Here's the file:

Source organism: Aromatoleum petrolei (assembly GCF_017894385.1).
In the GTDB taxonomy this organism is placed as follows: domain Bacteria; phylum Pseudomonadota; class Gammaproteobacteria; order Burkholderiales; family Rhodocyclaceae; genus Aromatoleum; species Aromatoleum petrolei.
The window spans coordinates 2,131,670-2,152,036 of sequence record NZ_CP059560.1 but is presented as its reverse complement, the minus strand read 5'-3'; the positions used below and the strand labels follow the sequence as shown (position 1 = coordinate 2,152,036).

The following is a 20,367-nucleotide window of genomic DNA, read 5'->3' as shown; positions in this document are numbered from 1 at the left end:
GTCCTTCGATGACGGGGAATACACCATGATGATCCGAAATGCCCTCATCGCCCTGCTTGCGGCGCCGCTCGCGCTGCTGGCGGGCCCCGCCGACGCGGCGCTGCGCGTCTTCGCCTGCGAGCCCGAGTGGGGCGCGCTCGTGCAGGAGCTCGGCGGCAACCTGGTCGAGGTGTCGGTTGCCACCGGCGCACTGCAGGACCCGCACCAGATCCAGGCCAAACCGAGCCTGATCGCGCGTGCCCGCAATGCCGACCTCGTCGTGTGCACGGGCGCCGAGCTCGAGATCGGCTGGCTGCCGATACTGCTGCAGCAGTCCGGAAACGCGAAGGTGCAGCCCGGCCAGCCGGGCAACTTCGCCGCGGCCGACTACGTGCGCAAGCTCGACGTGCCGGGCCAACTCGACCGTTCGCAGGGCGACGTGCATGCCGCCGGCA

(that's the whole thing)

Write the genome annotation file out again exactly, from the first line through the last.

Source organism: Aromatoleum petrolei (assembly GCF_017894385.1).
In the GTDB taxonomy this organism is placed as follows: domain Bacteria; phylum Pseudomonadota; class Gammaproteobacteria; order Burkholderiales; family Rhodocyclaceae; genus Aromatoleum; species Aromatoleum petrolei.
The window spans coordinates 2,131,670-2,152,036 of sequence record NZ_CP059560.1 but is presented as its reverse complement, the minus strand read 5'-3'; the positions used below and the strand labels follow the sequence as shown (position 1 = coordinate 2,152,036).

The following is a 20,367-nucleotide window of genomic DNA, read 5'->3' as shown; positions in this document are numbered from 1 at the left end:
GTCCTTCGATGACGGGGAATACACCATGATGATCCGAAATGCCCTCATCGCCCTGCTTGCGGCGCCGCTCGCGCTGCTGGCGGGCCCCGCCGACGCGGCGCTGCGCGTCTTCGCCTGCGAGCCCGAGTGGGGCGCGCTCGTGCAGGAGCTCGGCGGCAACCTGGTCGAGGTGTCGGTTGCCACCGGCGCACTGCAGGACCCGCACCAGATCCAGGCCAAACCGAGCCTGATCGCGCGTGCCCGCAATGCCGACCTCGTCGTGTGCACGGGCGCCGAGCTCGAGATCGGCTGGCTGCCGATACTGCTGCAGCAGTCCGGAAACGCGAAGGTGCAGCCCGGCCAGCCGGGCAACTTCGCCGCGGCCGACTACGTGCGCAAGCTCGACGTGCCGGGCCAACTCGACCGTTCGCAGGGCGACGTGCATGCCGCCGGCA